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Iron Toxicity




Lowland rice production in tropical regions is widely affected by iron toxicity. This is a condition caused by the microbial reduction of insoluble Fe(III) into soluble Fe(II) and involves an excessive uptake of Fe (II) by the rice roots and its acropetal translocation via xylem flow into the leaves. There, Fe(II) can cause oxidative stress via an elevated production of oxygen radicals, leading to yield losses of up to 80%. The severity of the stress and the associated yield loss depend mainly on the amount of Fe (II) and the time of its occurrence and on type and extend of rice cultivar’s tolerance mechanisms. The effectiveness of diverse adaptation mechanisms to tolerate iron-toxic conditions and its variation in the available germplasm is largely unknown. To date, no systematic attempt has been made to use adaptation mechanisms as a tool in rice breeding programs for iron toxicity tolerance or to differentiate the effectiveness of adaptation strategies by the prevailing type of Fe (II) toxicity. We hypothesize that the environment-specific spatio-temporal variation in conditions of iron toxicity occurrence requires differential expression of adaptation mechanisms and their matching with prevailing iron stress situations. The type and the efficiency of adaptation mechanisms will be evaluated in representative lowland rice cultivars grown in hydroponics for the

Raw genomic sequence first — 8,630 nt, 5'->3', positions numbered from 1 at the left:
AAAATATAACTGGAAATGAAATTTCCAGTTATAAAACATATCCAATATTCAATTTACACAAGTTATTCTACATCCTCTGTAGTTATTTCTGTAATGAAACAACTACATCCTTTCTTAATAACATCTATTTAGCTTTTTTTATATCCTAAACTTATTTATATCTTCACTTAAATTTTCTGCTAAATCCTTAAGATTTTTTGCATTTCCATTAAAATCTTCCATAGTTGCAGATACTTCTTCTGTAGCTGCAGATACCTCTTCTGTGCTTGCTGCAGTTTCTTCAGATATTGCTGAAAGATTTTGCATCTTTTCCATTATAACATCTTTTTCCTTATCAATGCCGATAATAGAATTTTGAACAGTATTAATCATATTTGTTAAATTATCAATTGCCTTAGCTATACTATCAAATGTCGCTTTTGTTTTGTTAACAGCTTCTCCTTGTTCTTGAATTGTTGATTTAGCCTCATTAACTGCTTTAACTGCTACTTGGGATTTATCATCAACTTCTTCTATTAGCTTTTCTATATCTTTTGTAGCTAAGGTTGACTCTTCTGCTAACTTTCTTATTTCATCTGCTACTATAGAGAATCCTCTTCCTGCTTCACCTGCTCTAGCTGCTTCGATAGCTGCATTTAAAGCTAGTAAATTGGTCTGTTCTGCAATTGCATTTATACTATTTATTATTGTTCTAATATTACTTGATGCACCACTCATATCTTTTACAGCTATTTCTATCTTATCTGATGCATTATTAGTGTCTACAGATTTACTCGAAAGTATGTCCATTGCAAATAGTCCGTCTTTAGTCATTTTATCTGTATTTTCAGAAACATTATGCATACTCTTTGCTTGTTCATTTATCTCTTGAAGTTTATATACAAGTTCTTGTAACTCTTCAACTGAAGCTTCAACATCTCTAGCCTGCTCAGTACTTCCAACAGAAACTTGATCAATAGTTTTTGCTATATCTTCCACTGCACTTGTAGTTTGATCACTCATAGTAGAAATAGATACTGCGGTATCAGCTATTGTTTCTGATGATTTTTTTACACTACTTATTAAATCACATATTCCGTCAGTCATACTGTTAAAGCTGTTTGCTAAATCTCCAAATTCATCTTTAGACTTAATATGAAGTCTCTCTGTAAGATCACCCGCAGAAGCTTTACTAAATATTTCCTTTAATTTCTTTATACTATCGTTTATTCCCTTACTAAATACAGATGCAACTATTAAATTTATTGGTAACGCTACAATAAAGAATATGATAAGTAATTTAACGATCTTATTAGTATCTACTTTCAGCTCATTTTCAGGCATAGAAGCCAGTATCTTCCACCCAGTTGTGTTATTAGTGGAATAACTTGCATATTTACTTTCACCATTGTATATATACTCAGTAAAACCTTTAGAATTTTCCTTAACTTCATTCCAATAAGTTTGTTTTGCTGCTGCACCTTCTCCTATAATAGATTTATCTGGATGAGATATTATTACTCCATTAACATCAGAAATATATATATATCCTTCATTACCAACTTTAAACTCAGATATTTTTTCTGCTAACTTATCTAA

1) Identification of tolerant cultivars;

2) Evaluation of adaptation strategies;

3) Classification of adaptation strategies regarding their effectiveness to control/tolerate different Fe stress types.